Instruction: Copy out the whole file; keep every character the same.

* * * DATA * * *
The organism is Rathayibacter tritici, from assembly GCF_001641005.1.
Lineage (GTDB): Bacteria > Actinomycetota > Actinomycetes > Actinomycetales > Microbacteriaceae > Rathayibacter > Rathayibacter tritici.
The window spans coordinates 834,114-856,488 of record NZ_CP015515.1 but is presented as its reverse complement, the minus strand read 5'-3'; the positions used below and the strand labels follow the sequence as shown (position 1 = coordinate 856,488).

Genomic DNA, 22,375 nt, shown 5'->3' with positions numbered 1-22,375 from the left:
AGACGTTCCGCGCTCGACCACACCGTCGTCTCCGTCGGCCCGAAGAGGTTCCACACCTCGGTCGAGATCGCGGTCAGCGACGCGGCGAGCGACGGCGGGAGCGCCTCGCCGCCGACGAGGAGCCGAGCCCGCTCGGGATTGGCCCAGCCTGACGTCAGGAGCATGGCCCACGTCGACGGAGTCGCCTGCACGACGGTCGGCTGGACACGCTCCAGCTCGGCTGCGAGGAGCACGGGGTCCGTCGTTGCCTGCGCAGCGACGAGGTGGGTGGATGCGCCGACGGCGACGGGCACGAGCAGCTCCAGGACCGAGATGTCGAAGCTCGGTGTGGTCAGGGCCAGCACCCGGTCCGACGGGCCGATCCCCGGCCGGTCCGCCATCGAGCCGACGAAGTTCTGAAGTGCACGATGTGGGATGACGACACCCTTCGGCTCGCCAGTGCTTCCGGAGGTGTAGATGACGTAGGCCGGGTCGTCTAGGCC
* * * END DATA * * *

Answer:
The organism is Rathayibacter tritici, from assembly GCF_001641005.1.
Lineage (GTDB): Bacteria > Actinomycetota > Actinomycetes > Actinomycetales > Microbacteriaceae > Rathayibacter > Rathayibacter tritici.
The window spans coordinates 834,114-856,488 of record NZ_CP015515.1 but is presented as its reverse complement, the minus strand read 5'-3'; the positions used below and the strand labels follow the sequence as shown (position 1 = coordinate 856,488).

Genomic DNA, 22,375 nt, shown 5'->3' with positions numbered 1-22,375 from the left:
AGACGTTCCGCGCTCGACCACACCGTCGTCTCCGTCGGCCCGAAGAGGTTCCACACCTCGGTCGAGATCGCGGTCAGCGACGCGGCGAGCGACGGCGGGAGCGCCTCGCCGCCGACGAGGAGCCGAGCCCGCTCGGGATTGGCCCAGCCTGACGTCAGGAGCATGGCCCACGTCGACGGAGTCGCCTGCACGACGGTCGGCTGGACACGCTCCAGCTCGGCTGCGAGGAGCACGGGGTCCGTCGTTGCCTGCGCAGCGACGAGGTGGGTGGATGCGCCGACGGCGACGGGCACGAGCAGCTCCAGGACCGAGATGTCGAAGCTCGGTGTGGTCAGGGCCAGCACCCGGTCCGACGGGCCGATCCCCGGCCGGTCCGCCATCGAGCCGACGAAGTTCTGAAGTGCACGATGTGGGATGACGACACCCTTCGGCTCGCCAGTGCTTCCGGAGGTGTAGATGACGTAGGCCGGGTCGTCTAGGCC